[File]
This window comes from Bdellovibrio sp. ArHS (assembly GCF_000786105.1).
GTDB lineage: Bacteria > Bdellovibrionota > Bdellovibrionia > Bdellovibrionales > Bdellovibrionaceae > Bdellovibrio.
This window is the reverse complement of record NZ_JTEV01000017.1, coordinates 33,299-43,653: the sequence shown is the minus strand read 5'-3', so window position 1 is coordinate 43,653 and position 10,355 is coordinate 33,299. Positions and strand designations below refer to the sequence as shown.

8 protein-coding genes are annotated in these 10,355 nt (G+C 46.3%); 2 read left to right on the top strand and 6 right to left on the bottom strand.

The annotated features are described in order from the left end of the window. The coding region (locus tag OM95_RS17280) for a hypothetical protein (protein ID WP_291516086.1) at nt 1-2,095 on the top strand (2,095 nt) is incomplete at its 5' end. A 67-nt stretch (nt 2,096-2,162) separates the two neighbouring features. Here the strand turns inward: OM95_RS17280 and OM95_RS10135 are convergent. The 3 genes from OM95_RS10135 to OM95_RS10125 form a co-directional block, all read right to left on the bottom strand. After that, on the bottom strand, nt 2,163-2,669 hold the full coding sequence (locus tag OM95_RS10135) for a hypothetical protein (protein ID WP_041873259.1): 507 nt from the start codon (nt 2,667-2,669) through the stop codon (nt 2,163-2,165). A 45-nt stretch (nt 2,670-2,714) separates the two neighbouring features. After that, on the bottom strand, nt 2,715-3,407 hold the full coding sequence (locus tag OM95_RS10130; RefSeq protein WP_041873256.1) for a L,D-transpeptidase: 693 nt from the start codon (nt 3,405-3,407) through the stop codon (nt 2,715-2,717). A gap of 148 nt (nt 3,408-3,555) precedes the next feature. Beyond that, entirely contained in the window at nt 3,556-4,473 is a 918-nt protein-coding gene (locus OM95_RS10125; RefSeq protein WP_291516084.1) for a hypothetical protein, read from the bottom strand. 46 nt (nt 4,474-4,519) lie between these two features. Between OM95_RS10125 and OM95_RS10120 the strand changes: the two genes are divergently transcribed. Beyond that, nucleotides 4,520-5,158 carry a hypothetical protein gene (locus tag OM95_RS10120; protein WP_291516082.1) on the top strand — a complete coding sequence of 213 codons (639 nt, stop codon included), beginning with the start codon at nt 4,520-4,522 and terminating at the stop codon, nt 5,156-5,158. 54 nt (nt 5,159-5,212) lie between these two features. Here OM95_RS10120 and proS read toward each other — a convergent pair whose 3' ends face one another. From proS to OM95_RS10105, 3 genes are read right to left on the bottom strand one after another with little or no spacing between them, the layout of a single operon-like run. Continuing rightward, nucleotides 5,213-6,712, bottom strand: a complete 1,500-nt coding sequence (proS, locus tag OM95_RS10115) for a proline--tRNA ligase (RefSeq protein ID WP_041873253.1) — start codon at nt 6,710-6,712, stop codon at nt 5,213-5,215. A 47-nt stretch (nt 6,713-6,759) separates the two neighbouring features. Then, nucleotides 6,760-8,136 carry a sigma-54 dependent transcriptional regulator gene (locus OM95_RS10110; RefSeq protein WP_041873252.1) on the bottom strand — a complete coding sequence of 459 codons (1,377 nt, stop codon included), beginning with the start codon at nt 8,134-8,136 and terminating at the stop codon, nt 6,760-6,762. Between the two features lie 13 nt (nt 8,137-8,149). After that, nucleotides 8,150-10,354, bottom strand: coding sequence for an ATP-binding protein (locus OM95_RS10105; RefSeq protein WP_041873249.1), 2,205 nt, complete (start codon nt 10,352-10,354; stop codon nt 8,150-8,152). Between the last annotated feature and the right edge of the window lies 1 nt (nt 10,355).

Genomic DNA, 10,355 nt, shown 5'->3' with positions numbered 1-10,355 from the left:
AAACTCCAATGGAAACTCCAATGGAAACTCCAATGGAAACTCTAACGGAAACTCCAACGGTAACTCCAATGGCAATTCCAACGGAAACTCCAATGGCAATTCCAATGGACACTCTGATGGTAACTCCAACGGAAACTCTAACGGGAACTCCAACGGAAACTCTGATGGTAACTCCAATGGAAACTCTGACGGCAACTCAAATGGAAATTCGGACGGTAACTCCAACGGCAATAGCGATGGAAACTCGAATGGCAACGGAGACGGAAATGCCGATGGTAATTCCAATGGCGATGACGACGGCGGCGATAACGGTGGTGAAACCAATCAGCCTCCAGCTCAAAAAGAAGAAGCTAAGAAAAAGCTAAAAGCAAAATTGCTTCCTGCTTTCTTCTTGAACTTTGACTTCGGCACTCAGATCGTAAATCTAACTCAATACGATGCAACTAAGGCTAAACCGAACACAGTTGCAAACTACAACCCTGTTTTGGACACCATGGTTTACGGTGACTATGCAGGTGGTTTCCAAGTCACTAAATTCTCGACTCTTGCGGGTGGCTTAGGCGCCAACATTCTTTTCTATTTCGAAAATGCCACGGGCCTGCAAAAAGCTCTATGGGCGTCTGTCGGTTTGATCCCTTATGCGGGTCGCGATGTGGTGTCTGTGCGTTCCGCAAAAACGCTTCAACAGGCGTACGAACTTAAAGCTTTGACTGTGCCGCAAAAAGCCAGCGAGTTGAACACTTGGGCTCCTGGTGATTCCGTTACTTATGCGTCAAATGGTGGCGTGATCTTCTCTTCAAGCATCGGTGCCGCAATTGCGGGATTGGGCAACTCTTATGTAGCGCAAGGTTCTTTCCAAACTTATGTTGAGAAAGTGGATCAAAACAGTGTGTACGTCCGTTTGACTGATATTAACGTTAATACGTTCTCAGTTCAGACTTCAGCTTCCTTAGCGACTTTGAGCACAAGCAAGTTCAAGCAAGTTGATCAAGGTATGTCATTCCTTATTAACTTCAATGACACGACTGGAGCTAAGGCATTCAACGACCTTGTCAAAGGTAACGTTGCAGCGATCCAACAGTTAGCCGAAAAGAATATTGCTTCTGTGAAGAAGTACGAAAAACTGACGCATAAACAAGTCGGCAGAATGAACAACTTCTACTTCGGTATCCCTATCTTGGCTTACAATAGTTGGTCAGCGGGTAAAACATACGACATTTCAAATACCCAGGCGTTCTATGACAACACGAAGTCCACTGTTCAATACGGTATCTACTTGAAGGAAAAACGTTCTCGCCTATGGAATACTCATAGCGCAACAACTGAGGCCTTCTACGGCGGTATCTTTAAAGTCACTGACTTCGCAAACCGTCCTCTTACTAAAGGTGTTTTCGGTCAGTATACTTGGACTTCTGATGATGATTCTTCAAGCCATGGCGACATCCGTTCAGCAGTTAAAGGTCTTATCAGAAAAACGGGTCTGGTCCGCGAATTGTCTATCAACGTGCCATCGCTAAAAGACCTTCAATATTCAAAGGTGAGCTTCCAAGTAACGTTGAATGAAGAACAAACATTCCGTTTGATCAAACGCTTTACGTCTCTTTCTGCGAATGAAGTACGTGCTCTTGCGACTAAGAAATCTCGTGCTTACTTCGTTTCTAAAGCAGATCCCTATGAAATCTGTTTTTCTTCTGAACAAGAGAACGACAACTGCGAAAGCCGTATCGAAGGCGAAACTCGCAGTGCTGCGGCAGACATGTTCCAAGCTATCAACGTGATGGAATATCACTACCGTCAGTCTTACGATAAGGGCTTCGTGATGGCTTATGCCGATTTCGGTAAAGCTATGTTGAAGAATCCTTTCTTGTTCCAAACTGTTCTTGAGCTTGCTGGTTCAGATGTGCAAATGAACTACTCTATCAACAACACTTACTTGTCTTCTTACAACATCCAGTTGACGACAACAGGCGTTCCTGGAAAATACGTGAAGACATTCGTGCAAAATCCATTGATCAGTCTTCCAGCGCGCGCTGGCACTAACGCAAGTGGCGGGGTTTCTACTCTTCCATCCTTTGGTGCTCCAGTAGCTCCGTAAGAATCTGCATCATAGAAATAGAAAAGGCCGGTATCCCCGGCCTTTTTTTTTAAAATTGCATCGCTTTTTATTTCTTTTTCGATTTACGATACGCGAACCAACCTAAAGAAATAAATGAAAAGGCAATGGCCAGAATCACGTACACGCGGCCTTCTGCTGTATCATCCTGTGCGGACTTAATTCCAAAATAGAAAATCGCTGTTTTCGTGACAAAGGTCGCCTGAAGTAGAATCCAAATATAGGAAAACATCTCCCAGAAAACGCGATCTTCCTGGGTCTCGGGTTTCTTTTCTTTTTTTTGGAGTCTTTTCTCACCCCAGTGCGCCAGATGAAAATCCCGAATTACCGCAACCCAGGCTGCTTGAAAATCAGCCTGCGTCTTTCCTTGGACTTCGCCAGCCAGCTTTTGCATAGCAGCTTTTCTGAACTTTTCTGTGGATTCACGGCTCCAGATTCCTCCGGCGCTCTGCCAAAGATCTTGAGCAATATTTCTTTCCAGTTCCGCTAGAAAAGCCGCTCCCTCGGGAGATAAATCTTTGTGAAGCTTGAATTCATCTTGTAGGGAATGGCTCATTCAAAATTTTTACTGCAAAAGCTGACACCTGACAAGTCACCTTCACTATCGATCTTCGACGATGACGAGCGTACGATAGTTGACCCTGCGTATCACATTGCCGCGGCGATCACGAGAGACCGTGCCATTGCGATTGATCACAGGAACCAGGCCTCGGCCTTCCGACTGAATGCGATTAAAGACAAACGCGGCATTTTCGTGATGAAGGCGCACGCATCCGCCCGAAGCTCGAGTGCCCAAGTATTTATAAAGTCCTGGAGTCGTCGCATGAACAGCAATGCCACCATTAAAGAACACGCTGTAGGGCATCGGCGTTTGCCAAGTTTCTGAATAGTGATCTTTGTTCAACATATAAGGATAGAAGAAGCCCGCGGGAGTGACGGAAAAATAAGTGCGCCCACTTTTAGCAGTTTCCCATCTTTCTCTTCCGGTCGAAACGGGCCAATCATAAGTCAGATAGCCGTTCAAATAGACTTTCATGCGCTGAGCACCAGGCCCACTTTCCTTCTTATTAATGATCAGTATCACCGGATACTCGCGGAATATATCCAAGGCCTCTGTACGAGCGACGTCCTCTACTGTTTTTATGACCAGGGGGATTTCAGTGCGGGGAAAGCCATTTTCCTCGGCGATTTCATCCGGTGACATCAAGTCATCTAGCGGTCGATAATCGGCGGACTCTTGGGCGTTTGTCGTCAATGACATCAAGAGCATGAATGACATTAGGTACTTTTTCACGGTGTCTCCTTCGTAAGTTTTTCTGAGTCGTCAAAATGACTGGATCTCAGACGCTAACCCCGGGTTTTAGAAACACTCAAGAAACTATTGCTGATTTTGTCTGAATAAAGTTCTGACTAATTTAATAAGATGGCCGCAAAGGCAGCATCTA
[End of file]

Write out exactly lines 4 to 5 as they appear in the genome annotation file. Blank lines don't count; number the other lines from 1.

8 protein-coding genes are annotated in these 10,355 nt (G+C 46.3%); 2 read left to right on the top strand and 6 right to left on the bottom strand.

The annotated features are described in order from the left end of the window. The coding region (locus tag OM95_RS17280) for a hypothetical protein (protein ID WP_291516086.1) at nt 1-2,095 on the top strand (2,095 nt) is incomplete at its 5' end. A 67-nt stretch (nt 2,096-2,162) separates the two neighbouring features. Here the strand turns inward: OM95_RS17280 and OM95_RS10135 are convergent. The 3 genes from OM95_RS10135 to OM95_RS10125 form a co-directional block, all read right to left on the bottom strand. After that, on the bottom strand, nt 2,163-2,669 hold the full coding sequence (locus tag OM95_RS10135) for a hypothetical protein (protein ID WP_041873259.1): 507 nt from the start codon (nt 2,667-2,669) through the stop codon (nt 2,163-2,165). A 45-nt stretch (nt 2,670-2,714) separates the two neighbouring features. After that, on the bottom strand, nt 2,715-3,407 hold the full coding sequence (locus tag OM95_RS10130; RefSeq protein WP_041873256.1) for a L,D-transpeptidase: 693 nt from the start codon (nt 3,405-3,407) through the stop codon (nt 2,715-2,717). A gap of 148 nt (nt 3,408-3,555) precedes the next feature. Beyond that, entirely contained in the window at nt 3,556-4,473 is a 918-nt protein-coding gene (locus OM95_RS10125; RefSeq protein WP_291516084.1) for a hypothetical protein, read from the bottom strand. 46 nt (nt 4,474-4,519) lie between these two features. Between OM95_RS10125 and OM95_RS10120 the strand changes: the two genes are divergently transcribed. Beyond that, nucleotides 4,520-5,158 carry a hypothetical protein gene (locus tag OM95_RS10120; protein WP_291516082.1) on the top strand — a complete coding sequence of 213 codons (639 nt, stop codon included), beginning with the start codon at nt 4,520-4,522 and terminating at the stop codon, nt 5,156-5,158. 54 nt (nt 5,159-5,212) lie between these two features. Here OM95_RS10120 and proS read toward each other — a convergent pair whose 3' ends face one another. From proS to OM95_RS10105, 3 genes are read right to left on the bottom strand one after another with little or no spacing between them, the layout of a single operon-like run. Continuing rightward, nucleotides 5,213-6,712, bottom strand: a complete 1,500-nt coding sequence (proS, locus tag OM95_RS10115) for a proline--tRNA ligase (RefSeq protein ID WP_041873253.1) — start codon at nt 6,710-6,712, stop codon at nt 5,213-5,215. A 47-nt stretch (nt 6,713-6,759) separates the two neighbouring features. Then, nucleotides 6,760-8,136 carry a sigma-54 dependent transcriptional regulator gene (locus OM95_RS10110; RefSeq protein WP_041873252.1) on the bottom strand — a complete coding sequence of 459 codons (1,377 nt, stop codon included), beginning with the start codon at nt 8,134-8,136 and terminating at the stop codon, nt 6,760-6,762. Between the two features lie 13 nt (nt 8,137-8,149). After that, nucleotides 8,150-10,354, bottom strand: coding sequence for an ATP-binding protein (locus OM95_RS10105; RefSeq protein WP_041873249.1), 2,205 nt, complete (start codon nt 10,352-10,354; stop codon nt 8,150-8,152). Between the last annotated feature and the right edge of the window lies 1 nt (nt 10,355).